The selection “Hands” portrays a man haunted by his past actions, for which he realizes and fears the consequences – but does not understand the erroneous nature of the causal actions themselves. Adolph is the figure who does not comprehend boundaries established by societal norms. With a shock of pain, cultural propriety forces Wing to entirely shift his perspective, to realize how his sensitive nature renders his extremities intrinsically dangerous by their potential to carry out dubious effects. His (supposedly) innocent caresses of the boys leads to accusations of sexual abuse, destroying his capricious existence. The “euphonic,” spontaneous name Wing Biddlebaum is all that suggests the formerly overt warmth that he must now suppress through the crude exhibition of fists beating upon a table (756). He had envisioned his tenderness as a physical transmission of inspiration, a manifestation of caring. His hands, once the most visible and expressive aspect of his being through caress, must be confined as to avoid additional transgression.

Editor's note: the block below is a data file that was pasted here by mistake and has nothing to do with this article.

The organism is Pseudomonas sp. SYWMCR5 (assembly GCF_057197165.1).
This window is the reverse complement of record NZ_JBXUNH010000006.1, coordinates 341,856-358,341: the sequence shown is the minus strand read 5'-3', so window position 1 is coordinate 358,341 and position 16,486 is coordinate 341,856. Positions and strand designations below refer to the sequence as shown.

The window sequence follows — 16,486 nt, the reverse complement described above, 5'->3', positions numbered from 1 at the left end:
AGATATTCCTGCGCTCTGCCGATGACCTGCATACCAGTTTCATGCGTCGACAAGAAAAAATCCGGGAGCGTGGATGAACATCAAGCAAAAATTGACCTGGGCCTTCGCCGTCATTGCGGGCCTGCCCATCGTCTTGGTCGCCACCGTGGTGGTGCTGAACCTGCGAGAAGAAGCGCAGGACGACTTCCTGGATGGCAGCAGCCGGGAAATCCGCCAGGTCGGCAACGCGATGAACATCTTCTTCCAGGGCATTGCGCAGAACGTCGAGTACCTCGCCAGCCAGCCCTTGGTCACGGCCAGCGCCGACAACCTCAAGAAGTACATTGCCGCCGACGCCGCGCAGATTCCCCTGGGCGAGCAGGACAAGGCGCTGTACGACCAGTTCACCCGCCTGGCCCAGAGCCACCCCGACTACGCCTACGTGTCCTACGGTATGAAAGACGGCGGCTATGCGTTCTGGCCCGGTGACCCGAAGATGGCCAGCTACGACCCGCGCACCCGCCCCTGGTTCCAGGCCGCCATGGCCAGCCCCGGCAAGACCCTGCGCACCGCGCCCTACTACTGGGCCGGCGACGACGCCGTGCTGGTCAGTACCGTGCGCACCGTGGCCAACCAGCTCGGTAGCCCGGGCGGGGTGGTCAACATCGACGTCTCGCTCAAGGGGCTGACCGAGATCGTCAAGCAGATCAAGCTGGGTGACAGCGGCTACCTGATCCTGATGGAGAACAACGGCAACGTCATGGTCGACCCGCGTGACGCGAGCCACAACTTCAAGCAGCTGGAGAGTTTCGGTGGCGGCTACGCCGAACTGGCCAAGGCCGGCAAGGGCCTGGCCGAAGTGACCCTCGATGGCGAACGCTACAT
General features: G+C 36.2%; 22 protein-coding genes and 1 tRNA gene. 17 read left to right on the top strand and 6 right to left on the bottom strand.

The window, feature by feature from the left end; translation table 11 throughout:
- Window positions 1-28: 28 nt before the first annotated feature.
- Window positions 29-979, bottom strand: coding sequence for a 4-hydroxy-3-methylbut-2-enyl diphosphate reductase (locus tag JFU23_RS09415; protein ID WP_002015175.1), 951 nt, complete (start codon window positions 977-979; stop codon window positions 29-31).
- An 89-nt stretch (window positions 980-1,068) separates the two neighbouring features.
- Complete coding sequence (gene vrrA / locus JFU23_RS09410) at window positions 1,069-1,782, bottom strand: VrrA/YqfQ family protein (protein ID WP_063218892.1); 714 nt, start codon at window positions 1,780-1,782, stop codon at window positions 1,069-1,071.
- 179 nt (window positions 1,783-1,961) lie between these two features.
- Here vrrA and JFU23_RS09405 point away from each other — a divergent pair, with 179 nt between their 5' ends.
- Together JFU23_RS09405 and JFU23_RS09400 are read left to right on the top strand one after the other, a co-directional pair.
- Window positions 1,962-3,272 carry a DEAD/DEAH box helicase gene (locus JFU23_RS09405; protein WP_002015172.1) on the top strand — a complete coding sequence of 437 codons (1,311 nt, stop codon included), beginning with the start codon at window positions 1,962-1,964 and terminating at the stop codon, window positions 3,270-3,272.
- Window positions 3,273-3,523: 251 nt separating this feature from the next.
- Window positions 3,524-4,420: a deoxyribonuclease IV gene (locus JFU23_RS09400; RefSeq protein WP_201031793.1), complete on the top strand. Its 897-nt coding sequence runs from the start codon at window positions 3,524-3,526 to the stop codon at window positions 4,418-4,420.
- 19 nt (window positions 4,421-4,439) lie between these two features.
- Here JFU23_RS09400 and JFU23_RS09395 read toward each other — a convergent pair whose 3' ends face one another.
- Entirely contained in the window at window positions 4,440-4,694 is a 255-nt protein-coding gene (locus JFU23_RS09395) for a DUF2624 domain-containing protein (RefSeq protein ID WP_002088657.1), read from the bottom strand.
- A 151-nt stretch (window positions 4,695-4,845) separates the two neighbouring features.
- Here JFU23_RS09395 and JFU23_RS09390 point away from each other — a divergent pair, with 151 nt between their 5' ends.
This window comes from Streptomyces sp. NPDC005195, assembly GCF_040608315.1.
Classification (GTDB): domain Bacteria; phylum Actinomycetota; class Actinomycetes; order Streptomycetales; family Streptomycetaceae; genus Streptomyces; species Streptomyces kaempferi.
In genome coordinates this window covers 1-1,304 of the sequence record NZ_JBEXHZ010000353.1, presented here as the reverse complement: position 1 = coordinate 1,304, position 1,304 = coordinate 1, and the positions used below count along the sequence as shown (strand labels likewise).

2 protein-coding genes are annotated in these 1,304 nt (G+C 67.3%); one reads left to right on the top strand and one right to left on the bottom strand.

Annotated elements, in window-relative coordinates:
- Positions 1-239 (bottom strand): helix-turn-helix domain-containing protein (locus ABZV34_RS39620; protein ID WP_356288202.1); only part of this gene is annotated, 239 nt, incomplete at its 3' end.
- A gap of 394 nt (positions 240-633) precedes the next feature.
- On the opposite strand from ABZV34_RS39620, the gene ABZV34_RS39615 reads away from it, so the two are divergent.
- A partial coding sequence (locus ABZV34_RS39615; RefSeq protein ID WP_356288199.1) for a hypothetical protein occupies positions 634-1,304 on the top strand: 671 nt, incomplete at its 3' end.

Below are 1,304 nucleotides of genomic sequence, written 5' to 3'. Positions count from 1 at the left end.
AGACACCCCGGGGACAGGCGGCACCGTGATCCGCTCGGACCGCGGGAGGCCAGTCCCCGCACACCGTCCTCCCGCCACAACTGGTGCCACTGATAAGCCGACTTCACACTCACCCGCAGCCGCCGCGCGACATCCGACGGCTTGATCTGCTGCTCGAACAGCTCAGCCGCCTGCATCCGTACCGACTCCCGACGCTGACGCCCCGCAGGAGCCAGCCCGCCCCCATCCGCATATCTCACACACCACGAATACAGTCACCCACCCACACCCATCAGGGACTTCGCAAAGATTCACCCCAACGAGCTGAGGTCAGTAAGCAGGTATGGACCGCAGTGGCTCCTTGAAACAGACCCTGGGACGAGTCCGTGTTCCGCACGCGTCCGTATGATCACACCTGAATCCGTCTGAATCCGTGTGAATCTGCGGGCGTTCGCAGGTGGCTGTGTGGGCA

“Caress,” the criminalized action, otherwise connotes a soft, languid movement of a personal, usually intimate, variety. This notion may be contrasted to the final image of the fingers “flashing in and out of the light,” as Wing rapidly picks up breadcrumbs from the floor. Such alacrity and nearly violent imagery reveal not only his desire to hide his hands from the light, but also reflect back to the alarming realization of how Wing “still hungered for the presence of the boy” (758). His fingers gather the crumbs ravenously, as eagerly and instinctually as he would reach out to caress George Willard’s shoulders (756). Biddlebaum’s struggles to contain himself divulge emotions silently yet exponentially building within him, yearning to be released through just another caress.